If you put the spark, the particle of carbon, back into the fire, it will again become fire and red-hot. In the Krsna consciousness movement we are trying to pick up the sparks that by chance have fallen from the fire and put them back into the fire. That return to the fire is real happiness.
The Test for God
In today's verse it is said, rama-krsnav iti: God appeared as Rama and Krsna. There must be symptoms of Rama and Krsna. What is the test? The test is bhagavan aharad bharam: God can remove the burden of the world. When Krsna and Rama appeared, Balarama killed so many demons to make the world peaceful. From birth Krsna killed Putana, Aghasura, Bakasura, the Kesi demon, and so many other asuras, or demons. Every day Krsna and Balarama used to go to the forest, and some asura would come to disturb Them, to kill Them, and Krsna would finish him. And Krsna's friends would come home and narrate the story to their mothers: "Mother, Krsna is so wonderful. Such a big demon came, and Krsna killed him at once in this way and that way." That is Krsna. Not that because one has some so-called meditation one becomes Krsna without any test. What is the proof that someone is Rama or Krsna? Foolish people do not take the proof. They simply pose a bogus man as Rama or Krsna.
Balarama and Krsna are Bhagavan. They are actually the Supreme Personality of Godhead, and They proved it. They are not the "Rama" or "Krsna" dying of cancer. We are not after such a Rama or Krsna. When there is a real Rama and a real Krsna, why should I go to the imitation Rama or Krsna?
We should be intelligent enough not to be bluffed. Krsna yei bhaje sei bada catura: Without being intelligent, nobody surrenders to Krsna.
bahunam janmanam ante
Anyone who has surrendered to Krsna is the most intelligent (jnanavan). Krsna says that one who is fully wise after many, many births surrenders unto Him.
We Can't Be Cheated
Everyone is trying to put forward a competitor to Krsna. "Oh, why that Krsna? Here is another Krsna—with a big beard." That kind of "Krsna" is for the foolish man, and those presenting him as Krsna are also foolish.
Lord Krsna says in Bhagavad-gita,
catur-vidha bhajante mam
Four classes of men, if they are pious, come to God: the wise, the distressed, the inquisitive, and those in need of money. Generally, if an ordinary person is pious he prays to God, "My dear Lord, I am in distress. Kindly save me." Or if somebody needs money, he also approaches God: "My dear Lord, for want of money I am suffering. Kindly give me some money." The jnani approaches Godfor knowledge. He wants to know the constitutional position of God. And the inquisitive person is inquiring, "What is God?"
These four classes try to understand or approach God. Out of these four, two classes—those in distress and those in want of money—forget God as soon as they get money or their distress is over. But the inquisitive and the wise continue to search out God. Out of these two classes, when one understands what is God he is perfect. That becomes possible after many, many births: bahunam janmanam ante jnanavan. What kind of knowledge does one get? Vasudevah sarvam iti: "Krsna is everything, Vasudeva." One of Krsna's names is Vasudeva.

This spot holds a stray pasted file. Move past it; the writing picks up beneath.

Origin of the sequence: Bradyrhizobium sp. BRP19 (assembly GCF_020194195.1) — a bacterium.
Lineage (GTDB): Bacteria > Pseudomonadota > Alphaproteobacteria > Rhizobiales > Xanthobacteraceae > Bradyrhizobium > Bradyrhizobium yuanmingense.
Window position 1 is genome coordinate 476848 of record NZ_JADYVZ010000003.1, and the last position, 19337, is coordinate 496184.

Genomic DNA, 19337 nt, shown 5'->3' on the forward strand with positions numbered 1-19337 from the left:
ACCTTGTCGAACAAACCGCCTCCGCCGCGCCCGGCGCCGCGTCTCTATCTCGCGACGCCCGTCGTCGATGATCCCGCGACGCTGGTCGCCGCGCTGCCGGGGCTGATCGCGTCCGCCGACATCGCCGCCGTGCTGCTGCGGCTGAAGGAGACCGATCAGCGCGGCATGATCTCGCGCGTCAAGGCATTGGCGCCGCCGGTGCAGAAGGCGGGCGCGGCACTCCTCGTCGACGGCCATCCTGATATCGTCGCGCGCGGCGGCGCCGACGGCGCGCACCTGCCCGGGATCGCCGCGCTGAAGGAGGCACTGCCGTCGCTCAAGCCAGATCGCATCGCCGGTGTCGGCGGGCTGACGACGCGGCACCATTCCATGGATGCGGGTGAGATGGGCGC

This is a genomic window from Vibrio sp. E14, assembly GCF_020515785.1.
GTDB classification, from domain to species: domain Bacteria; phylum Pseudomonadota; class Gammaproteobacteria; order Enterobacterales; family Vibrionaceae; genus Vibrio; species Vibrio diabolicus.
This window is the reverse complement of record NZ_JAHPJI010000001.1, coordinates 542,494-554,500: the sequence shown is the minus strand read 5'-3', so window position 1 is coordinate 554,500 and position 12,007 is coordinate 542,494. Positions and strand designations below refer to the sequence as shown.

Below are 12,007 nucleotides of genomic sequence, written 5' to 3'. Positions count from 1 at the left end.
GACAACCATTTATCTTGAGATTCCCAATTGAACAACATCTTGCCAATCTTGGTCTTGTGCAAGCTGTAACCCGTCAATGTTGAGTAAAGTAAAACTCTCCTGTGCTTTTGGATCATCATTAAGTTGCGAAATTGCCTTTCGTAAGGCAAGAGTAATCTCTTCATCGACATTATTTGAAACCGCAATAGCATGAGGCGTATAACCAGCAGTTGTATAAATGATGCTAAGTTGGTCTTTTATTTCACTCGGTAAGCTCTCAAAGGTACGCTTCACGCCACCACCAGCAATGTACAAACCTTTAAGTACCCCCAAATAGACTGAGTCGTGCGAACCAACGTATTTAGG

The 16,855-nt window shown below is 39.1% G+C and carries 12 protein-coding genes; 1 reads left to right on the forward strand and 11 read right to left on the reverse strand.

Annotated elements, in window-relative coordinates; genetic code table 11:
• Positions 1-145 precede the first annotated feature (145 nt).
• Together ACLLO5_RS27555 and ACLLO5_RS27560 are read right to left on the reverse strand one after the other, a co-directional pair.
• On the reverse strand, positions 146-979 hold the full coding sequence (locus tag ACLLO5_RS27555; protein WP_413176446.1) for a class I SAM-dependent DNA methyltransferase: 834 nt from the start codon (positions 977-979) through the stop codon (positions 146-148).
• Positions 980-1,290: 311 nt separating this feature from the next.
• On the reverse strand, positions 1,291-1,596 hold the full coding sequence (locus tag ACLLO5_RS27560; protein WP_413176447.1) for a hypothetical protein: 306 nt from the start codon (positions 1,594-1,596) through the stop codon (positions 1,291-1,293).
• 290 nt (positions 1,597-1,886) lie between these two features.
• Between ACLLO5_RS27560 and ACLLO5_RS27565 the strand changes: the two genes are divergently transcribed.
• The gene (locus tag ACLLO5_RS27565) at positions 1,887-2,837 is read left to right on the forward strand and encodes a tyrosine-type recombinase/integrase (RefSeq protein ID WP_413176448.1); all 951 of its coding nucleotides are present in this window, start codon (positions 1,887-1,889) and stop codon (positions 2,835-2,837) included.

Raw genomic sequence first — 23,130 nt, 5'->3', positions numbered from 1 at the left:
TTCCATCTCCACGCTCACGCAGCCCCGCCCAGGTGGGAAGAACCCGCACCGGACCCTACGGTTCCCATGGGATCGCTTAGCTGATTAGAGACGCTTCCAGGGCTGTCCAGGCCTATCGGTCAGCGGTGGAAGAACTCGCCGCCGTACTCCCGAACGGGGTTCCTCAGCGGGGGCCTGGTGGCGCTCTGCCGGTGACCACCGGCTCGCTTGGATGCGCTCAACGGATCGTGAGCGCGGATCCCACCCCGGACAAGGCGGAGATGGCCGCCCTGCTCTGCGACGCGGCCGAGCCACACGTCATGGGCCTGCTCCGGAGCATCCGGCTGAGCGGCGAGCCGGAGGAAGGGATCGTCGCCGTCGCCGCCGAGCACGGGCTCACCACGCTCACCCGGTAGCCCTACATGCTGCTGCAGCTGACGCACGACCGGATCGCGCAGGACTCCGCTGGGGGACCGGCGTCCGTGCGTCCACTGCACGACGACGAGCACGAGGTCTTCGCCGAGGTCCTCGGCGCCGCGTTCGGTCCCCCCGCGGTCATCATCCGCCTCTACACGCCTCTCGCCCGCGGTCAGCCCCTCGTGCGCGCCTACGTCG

Sa mahatma su-durlabhah: that type of great soul—who accepts Krsna as everything—is very rare. Those who have taken Krsna as everything are the greatest souls, the topmost souls within the world. They cannot be misled by an imitation Krsna. They are interested in the real Krsna: Vasudeva Krsna, the son of Vasudeva.
Krsna appeared in the Vrsni family, and our business is to understand Krsna. We cannot understand Krsna fully. He is unlimited. But still, by following in the footsteps of mahajanas, great devotees, we can understand to some extent what is Krsna.
Our real aim is to love Krsna. The gopis, Krsna's cowherd girlfriends, did not know that Krsna is God. The cowherd boys did not know. Even His mother, Yasoda, did not know that Krsna is the Supreme Personality of Godhead. But their love for Krsna was spontaneous. They did not know anything beyond Krsna. If you come to that stage, that is perfection.
Not that we want to know God. What will we know? What knowledge have we got that we can understand God? But we can see by God's activities. When Krsna appeared, all His activities were uncommon. He was not a human being, but He played as a human being. The human being marries, so Krsna married. But His marrying is wonderful. He married 16,108 wives. That is uncommon. Nobody can marry like that. Muslim nawabs used to marry many wives. One nawab married 160 wives, but he could not reach all the wives every day or every night. That was not possible. But Krsna is not like that. Krsna expanded Himself into sixteen thousand forms and personally accompanied each wife.